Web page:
Across the board, students demonstrated improvements in every aspect. In areas related to civics content, they exhibited an impressive 26% average increase in scores. Even more astonishing, when it came to civic dispositions and behaviors, there was a remarkable leap of 38%. In essence, just 30 minutes of gameplay and a few clicks later led to significant knowledge gains on topics like the Electoral College and voting, along with increased personal interest and a willingness to actively engage in these civic matters.

iCivics’ approach breathes life into civics education by allowing students to experience political systems firsthand, empowering them to tackle real-world issues. It’s not just popular among students due to its fun nature; teachers embrace it for its high-quality, adaptable, standards-aligned digital resources. 95% of iCivics teachers report increased student engagement, heightened interest in politics and current events, a greater willingness to engage in civil classroom conversations, and enhanced knowledge about government operations.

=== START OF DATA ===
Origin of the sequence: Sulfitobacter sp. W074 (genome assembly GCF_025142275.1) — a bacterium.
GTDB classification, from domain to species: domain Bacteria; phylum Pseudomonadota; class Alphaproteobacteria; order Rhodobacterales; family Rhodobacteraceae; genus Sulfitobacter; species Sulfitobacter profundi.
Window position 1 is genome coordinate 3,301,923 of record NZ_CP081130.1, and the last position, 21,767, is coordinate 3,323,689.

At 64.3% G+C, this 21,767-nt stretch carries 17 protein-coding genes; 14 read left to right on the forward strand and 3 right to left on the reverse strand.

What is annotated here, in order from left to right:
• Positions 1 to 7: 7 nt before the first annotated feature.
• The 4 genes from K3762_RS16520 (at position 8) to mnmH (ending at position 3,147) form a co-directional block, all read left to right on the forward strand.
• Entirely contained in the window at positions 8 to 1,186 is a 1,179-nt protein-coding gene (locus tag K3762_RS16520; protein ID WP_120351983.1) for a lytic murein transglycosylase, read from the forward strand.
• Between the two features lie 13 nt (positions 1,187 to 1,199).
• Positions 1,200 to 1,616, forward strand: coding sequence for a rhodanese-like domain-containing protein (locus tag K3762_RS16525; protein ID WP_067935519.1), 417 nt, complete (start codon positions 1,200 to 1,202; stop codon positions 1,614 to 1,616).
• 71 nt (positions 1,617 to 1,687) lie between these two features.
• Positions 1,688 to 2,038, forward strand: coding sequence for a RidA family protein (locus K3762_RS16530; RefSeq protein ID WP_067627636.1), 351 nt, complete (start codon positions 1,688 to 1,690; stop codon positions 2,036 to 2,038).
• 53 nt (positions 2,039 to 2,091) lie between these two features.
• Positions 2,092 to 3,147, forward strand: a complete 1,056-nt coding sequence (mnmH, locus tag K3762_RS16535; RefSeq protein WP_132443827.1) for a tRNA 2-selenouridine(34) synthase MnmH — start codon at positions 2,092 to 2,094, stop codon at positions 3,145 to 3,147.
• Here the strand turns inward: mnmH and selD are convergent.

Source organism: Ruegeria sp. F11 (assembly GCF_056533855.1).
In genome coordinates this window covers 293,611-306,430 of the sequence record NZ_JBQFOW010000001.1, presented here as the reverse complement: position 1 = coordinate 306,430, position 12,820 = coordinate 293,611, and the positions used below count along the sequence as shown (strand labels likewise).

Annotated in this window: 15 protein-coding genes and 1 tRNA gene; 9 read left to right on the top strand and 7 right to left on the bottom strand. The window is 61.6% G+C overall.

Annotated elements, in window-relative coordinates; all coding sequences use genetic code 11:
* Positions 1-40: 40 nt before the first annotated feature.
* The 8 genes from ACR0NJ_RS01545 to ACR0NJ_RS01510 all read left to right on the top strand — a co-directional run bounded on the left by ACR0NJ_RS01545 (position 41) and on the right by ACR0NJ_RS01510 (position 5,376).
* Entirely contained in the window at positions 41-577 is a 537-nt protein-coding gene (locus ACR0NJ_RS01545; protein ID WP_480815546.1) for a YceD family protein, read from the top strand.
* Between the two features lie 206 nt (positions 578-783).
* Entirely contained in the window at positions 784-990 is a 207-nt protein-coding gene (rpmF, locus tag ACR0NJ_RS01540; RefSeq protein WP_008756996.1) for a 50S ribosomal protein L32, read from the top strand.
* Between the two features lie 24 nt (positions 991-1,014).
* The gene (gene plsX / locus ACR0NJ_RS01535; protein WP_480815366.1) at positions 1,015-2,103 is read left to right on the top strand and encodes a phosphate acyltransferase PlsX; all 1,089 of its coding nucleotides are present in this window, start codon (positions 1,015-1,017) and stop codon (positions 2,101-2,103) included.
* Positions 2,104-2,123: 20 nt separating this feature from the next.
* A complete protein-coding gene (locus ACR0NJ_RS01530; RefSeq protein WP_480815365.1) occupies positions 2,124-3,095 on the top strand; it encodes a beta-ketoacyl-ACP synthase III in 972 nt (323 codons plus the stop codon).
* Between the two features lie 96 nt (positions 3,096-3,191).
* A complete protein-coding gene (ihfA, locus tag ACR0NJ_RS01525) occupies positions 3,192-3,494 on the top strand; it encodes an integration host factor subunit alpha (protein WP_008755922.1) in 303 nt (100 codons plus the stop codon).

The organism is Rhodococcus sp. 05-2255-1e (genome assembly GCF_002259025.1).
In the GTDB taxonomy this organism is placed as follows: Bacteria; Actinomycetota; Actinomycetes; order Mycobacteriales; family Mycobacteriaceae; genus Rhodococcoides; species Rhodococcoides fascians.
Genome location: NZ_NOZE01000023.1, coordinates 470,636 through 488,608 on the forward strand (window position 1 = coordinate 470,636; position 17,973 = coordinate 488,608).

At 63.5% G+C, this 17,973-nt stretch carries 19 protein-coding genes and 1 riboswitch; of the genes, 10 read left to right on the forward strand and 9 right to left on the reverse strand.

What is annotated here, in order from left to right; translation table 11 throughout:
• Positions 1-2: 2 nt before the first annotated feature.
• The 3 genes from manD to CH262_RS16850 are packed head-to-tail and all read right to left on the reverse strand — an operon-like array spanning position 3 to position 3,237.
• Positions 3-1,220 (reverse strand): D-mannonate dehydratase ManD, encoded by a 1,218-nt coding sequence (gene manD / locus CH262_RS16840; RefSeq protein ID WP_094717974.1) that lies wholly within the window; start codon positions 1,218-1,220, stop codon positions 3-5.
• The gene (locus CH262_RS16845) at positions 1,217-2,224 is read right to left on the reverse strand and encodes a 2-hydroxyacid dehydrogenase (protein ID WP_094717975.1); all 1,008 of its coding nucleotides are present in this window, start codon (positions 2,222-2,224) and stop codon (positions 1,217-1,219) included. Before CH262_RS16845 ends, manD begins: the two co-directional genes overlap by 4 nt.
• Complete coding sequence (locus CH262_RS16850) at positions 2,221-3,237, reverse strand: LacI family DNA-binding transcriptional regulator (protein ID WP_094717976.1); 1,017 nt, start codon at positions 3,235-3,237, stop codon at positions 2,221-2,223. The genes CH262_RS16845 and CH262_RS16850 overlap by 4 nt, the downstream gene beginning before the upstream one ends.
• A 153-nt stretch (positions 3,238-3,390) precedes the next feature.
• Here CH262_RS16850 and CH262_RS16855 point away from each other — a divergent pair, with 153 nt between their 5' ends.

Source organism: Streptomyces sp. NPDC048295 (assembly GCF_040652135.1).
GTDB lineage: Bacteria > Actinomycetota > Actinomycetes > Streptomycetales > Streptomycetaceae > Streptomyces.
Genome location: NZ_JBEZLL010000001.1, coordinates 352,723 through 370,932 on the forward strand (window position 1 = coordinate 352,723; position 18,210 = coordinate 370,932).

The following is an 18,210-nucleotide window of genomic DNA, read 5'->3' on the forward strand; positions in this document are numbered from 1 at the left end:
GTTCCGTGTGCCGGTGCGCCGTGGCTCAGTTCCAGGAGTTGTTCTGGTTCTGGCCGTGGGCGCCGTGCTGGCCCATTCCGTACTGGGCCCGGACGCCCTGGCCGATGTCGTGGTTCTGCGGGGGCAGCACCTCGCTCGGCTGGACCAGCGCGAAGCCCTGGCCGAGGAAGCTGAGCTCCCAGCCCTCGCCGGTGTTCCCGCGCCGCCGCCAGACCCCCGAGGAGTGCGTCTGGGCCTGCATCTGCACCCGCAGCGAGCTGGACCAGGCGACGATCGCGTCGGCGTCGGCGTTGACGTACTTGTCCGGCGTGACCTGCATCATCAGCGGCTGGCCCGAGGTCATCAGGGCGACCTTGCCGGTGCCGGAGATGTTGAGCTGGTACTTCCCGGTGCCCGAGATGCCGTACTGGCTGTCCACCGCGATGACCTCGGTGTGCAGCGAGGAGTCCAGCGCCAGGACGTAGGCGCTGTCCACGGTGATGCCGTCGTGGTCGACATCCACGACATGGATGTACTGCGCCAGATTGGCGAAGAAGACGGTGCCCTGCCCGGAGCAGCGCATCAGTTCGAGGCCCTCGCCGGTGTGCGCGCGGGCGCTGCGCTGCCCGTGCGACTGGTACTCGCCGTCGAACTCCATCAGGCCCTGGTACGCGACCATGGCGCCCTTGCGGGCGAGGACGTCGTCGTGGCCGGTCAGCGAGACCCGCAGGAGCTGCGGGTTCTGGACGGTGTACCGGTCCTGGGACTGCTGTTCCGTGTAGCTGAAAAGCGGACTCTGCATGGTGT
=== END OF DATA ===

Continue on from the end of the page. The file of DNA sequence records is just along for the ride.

Regardless of factors like gender, ethnicity, and socio-economic status, the positive influence on students remains consistent. Even more encouraging, over half of students who play these games in school voluntarily revisit them at home during their free time.

Usage Numbers

Since 2010, iCivics games have been played a total of 188,855,886 times!

Research Engagements

The remarkable impacts mentioned above are substantiated by independent research, which underscores the tangible benefits of iCivics resources. Check out these independent studies on iCivics to learn more:

iCivics contributes to well-developed knowledge-building in civics and successfully encourages students to utilize their own critical thinking skills – Johns Hopkins Institute for Education Policy (2021)

iCivics games are effective in teaching students to solve real-world civic problems – Marist College (2018)

iCivics games increase civics content knowledge, attitudes and their sense of agency – Baylor University (2016)